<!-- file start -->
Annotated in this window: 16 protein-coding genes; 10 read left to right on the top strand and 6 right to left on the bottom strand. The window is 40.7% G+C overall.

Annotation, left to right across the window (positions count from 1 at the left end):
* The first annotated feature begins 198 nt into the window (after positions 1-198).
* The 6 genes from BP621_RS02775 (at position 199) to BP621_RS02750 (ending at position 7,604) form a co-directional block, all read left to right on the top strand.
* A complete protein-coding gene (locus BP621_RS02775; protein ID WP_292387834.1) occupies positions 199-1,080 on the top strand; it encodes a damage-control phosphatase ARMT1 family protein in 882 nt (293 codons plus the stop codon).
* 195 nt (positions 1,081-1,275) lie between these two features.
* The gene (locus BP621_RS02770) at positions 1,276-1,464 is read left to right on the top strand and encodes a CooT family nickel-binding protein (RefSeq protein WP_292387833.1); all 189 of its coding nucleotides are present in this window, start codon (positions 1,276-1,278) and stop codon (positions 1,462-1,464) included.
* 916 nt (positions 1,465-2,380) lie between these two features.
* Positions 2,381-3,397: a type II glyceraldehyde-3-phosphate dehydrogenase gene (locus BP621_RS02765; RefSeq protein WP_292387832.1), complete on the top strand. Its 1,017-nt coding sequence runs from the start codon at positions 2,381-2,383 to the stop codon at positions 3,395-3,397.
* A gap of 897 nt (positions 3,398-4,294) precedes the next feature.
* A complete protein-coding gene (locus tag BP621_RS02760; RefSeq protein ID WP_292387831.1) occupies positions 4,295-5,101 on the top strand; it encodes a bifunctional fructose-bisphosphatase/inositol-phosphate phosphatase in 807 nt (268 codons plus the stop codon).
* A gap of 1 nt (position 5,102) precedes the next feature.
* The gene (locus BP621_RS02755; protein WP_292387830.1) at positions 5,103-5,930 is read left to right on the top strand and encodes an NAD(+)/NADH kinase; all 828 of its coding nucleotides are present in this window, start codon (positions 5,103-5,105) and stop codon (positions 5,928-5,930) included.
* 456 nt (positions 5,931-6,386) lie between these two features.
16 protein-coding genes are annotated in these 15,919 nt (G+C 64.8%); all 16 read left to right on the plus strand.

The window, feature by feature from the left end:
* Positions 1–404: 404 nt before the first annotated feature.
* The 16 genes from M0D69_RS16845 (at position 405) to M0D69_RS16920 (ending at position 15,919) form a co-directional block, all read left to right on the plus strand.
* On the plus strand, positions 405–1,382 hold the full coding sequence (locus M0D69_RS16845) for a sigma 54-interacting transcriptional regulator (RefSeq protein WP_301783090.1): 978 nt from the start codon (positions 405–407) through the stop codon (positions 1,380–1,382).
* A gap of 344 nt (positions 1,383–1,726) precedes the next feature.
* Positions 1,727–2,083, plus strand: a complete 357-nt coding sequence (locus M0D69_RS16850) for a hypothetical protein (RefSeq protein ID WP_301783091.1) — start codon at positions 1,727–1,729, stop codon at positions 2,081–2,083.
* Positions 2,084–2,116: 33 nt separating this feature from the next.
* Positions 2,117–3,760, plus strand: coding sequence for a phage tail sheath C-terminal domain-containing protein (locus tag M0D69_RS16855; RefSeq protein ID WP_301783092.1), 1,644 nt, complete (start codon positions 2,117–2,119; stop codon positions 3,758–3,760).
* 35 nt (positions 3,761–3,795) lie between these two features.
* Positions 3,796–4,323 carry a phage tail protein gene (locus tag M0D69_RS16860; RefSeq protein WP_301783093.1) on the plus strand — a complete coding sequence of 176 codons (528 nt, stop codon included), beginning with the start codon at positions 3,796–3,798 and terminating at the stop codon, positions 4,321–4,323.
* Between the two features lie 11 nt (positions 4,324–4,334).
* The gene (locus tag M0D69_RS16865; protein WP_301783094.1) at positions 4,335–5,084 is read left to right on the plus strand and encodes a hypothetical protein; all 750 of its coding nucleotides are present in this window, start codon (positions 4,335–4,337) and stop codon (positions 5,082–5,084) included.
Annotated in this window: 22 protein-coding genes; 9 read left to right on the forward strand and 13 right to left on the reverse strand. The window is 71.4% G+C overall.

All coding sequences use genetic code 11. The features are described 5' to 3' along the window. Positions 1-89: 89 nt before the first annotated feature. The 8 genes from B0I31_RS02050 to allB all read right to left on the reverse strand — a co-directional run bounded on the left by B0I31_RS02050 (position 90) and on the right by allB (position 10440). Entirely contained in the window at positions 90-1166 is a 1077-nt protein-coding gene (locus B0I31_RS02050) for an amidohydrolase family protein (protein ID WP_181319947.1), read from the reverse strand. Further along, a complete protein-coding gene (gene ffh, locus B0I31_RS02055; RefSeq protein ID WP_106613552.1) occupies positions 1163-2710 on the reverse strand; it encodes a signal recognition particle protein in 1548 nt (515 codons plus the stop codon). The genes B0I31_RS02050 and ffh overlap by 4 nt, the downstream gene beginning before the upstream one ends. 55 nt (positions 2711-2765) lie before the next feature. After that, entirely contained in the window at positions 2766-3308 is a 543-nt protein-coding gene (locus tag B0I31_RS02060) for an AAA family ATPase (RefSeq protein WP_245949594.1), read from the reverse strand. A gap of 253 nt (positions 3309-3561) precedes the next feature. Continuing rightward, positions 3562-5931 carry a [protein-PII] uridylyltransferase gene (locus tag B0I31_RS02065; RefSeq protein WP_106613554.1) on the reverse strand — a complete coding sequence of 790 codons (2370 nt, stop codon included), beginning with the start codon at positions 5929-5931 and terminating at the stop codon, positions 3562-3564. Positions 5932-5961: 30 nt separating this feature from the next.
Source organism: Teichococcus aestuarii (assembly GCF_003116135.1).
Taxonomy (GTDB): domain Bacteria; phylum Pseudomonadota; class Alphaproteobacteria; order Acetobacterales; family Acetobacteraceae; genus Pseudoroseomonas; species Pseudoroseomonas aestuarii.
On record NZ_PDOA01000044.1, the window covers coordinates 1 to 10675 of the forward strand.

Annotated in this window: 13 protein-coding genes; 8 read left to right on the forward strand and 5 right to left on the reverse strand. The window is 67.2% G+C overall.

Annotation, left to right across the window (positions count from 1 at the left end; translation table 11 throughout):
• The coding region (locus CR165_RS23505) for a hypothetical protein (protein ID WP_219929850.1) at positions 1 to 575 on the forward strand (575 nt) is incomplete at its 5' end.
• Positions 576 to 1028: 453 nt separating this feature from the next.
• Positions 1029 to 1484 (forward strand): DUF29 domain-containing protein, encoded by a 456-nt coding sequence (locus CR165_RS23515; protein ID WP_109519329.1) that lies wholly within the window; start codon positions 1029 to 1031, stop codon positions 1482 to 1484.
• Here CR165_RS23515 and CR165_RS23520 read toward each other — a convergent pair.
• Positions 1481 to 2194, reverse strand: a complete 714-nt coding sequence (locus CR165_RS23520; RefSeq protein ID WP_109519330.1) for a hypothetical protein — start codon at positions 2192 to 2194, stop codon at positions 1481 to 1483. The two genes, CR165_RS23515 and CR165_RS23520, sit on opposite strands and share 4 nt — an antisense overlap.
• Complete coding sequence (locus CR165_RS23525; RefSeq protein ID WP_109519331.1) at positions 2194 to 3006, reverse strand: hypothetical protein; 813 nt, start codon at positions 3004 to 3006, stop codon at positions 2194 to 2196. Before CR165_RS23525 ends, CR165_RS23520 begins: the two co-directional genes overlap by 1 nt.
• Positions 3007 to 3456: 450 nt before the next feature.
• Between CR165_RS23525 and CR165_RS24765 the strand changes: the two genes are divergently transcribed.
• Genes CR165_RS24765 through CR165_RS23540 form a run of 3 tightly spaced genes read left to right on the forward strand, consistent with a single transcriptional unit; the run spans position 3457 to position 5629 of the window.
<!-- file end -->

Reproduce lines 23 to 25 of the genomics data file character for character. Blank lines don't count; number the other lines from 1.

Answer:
* Positions 2,117–3,760, plus strand: coding sequence for a phage tail sheath C-terminal domain-containing protein (locus tag M0D69_RS16855; RefSeq protein ID WP_301783092.1), 1,644 nt, complete (start codon positions 2,117–2,119; stop codon positions 3,758–3,760).
* 35 nt (positions 3,761–3,795) lie between these two features.
* Positions 3,796–4,323 carry a phage tail protein gene (locus tag M0D69_RS16860; RefSeq protein WP_301783093.1) on the plus strand — a complete coding sequence of 176 codons (528 nt, stop codon included), beginning with the start codon at positions 3,796–3,798 and terminating at the stop codon, positions 4,321–4,323.